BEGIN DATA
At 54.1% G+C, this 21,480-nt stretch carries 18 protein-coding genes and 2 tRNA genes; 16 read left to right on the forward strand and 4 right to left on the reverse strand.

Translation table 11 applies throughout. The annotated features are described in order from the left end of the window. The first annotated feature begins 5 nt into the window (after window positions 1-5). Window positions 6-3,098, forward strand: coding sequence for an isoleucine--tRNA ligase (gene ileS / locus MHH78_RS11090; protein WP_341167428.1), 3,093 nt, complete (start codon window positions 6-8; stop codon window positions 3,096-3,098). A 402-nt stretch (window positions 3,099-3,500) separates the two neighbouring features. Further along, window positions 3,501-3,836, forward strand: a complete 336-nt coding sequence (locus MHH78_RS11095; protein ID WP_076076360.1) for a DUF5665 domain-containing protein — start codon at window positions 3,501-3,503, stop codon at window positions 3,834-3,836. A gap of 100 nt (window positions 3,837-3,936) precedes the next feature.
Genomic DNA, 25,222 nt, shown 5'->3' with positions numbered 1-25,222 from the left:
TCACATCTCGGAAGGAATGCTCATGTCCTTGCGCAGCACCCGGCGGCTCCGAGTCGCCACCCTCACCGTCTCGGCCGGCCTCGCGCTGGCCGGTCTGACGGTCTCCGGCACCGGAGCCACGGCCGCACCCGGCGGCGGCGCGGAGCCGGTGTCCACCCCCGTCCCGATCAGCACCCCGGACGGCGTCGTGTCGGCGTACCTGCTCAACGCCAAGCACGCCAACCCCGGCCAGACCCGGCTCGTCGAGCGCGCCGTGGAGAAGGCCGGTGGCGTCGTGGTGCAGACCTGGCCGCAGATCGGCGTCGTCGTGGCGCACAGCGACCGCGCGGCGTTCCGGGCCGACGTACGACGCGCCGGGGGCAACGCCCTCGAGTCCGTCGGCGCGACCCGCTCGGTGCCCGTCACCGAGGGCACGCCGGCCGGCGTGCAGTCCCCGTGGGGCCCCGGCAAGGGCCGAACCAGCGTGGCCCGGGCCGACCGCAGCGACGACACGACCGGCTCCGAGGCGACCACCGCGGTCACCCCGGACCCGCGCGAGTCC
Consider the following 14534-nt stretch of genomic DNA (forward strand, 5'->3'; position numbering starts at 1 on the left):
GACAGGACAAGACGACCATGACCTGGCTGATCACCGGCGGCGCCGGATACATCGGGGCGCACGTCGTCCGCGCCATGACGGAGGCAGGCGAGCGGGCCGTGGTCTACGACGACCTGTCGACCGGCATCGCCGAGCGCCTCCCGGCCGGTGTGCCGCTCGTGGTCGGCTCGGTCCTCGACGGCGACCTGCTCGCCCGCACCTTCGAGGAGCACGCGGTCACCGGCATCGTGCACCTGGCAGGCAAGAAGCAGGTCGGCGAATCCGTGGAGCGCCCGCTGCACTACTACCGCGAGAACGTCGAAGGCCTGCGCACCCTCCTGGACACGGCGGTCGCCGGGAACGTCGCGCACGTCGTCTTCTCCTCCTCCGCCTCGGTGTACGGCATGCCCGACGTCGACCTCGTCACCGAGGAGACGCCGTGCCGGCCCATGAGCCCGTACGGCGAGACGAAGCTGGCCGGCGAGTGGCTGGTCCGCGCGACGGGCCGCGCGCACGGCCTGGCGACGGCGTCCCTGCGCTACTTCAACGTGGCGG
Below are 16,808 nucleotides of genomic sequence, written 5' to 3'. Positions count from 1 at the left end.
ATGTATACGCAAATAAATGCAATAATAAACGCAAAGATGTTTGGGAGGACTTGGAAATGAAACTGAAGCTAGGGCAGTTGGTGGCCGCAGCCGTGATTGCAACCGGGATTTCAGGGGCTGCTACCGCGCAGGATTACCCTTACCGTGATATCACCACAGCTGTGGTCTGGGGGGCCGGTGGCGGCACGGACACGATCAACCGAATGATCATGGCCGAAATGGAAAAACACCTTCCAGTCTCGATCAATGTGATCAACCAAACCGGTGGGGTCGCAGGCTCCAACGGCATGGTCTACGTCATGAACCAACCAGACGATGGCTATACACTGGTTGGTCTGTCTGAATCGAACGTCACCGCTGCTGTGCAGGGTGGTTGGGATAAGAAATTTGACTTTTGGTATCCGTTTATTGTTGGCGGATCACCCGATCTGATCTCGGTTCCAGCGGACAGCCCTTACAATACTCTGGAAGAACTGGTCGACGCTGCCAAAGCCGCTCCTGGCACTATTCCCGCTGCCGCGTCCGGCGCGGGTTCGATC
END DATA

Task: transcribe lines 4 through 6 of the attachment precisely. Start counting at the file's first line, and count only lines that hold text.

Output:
TCACATCTCGGAAGGAATGCTCATGTCCTTGCGCAGCACCCGGCGGCTCCGAGTCGCCACCCTCACCGTCTCGGCCGGCCTCGCGCTGGCCGGTCTGACGGTCTCCGGCACCGGAGCCACGGCCGCACCCGGCGGCGGCGCGGAGCCGGTGTCCACCCCCGTCCCGATCAGCACCCCGGACGGCGTCGTGTCGGCGTACCTGCTCAACGCCAAGCACGCCAACCCCGGCCAGACCCGGCTCGTCGAGCGCGCCGTGGAGAAGGCCGGTGGCGTCGTGGTGCAGACCTGGCCGCAGATCGGCGTCGTCGTGGCGCACAGCGACCGCGCGGCGTTCCGGGCCGACGTACGACGCGCCGGGGGCAACGCCCTCGAGTCCGTCGGCGCGACCCGCTCGGTGCCCGTCACCGAGGGCACGCCGGCCGGCGTGCAGTCCCCGTGGGGCCCCGGCAAGGGCCGAACCAGCGTGGCCCGGGCCGACCGCAGCGACGACACGACCGGCTCCGAGGCGACCACCGCGGTCACCCCGGACCCGCGCGAGTCC
Consider the following 14534-nt stretch of genomic DNA (forward strand, 5'->3'; position numbering starts at 1 on the left):
GACAGGACAAGACGACCATGACCTGGCTGATCACCGGCGGCGCCGGATACATCGGGGCGCACGTCGTCCGCGCCATGACGGAGGCAGGCGAGCGGGCCGTGGTCTACGACGACCTGTCGACCGGCATCGCCGAGCGCCTCCCGGCCGGTGTGCCGCTCGTGGTCGGCTCGGTCCTCGACGGCGACCTGCTCGCCCGCACCTTCGAGGAGCACGCGGTCACCGGCATCGTGCACCTGGCAGGCAAGAAGCAGGTCGGCGAATCCGTGGAGCGCCCGCTGCACTACTACCGCGAGAACGTCGAAGGCCTGCGCACCCTCCTGGACACGGCGGTCGCCGGGAACGTCGCGCACGTCGTCTTCTCCTCCTCCGCCTCGGTGTACGGCATGCCCGACGTCGACCTCGTCACCGAGGAGACGCCGTGCCGGCCCATGAGCCCGTACGGCGAGACGAAGCTGGCCGGCGAGTGGCTGGTCCGCGCGACGGGCCGCGCGCACGGCCTGGCGACGGCGTCCCTGCGCTACTTCAACGTGGCGG